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Have Cleveland men stopped mentoring women since #MeToo movement?

August 30, 2018

Have Cleveland men stopped mentoring women since #MeToo movement?

CLEVELAND, Ohio -- Women need mentors at work.

Employees with mentors are often promoted faster and earn more money. As a benefit for the company, mentoring helps retain talented employees. It can teach them new skills and motivate them to work harder.

But research shows that men are less likely to mentor women in the wake of the #MeToo movement.

A January 2018 survey by the LeanIn Foundation and Survey Monkey found that since the emergence of sexual harassment complaints across professions and the country 16 percent of male managers are uncomfortable mentoring women. That’s three times as many as before the movement.

We know the backlash happening in Northeast Ohio. Shatter on Wednesday asked if men have stopped inviting women to socialize after hours. We plan to keep asking about slights, to take the pulse of what’s happening in Cleveland businesses.

by herrimanjoe.From Visually.

Sure, we need more women mentors. But men still hold far more power in the corporate, political and academic realms. Professional men and women should also be able to meet and mentor, without fear of retribution.

LeanIn is pushing more men to mentor women, with the #MentorHer campaign launched in February.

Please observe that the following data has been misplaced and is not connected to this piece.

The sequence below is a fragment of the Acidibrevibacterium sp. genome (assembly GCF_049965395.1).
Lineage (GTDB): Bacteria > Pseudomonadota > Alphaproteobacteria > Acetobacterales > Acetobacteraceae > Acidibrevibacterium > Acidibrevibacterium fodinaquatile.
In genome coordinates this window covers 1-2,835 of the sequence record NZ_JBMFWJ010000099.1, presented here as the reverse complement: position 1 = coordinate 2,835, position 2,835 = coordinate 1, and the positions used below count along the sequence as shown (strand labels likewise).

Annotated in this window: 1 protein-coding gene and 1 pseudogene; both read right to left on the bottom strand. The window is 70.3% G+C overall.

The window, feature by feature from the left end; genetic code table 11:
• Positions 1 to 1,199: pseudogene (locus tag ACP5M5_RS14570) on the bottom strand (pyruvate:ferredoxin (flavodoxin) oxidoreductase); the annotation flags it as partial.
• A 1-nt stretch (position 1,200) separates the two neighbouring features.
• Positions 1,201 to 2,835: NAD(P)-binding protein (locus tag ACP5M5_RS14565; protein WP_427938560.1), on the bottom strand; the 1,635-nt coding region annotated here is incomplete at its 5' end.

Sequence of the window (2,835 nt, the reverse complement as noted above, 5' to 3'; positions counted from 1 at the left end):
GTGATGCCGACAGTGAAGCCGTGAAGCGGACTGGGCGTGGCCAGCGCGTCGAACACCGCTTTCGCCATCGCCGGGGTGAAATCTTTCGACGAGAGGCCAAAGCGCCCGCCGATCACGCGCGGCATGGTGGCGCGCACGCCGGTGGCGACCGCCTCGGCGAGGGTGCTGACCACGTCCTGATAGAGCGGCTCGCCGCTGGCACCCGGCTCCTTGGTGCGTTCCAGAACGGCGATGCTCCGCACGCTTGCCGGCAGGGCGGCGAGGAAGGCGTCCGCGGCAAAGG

“The last thing women need right now is even more isolation. Men vastly outnumber us as managers and senior leaders, so when they avoid, ice out, or exclude women, we pay the price,” Sheryl Sandberg, Facebook COO and founder of LeanIn.Org, said in a news release then. “Men who want to be on the right side of this issue shouldn’t avoid women. They should mentor them.”

David G. Smith and W. Brad Johnson repeatedly called out “dudes” in the Harvard Business Review: “Self-aware and thoughtful male mentors who intentionally and conscientiously mentor both women and men will find that their mentees enjoy more promotions and higher salaries, more job satisfaction and commitment to the organization, and ultimately more self-worth and career eminence. Similarly their organizations are better positioned for future success, enjoy more creativity, and find their bottom-line outperforming the competition.”

What do you think?

Women, tell us if you’ve been shut out of mentoring. Men, tell us if you’ve chosen not to mentor women, and why. We will not use names or specific details without your permission.

Email Laura Johnston at ljohnston@cleveland.com.

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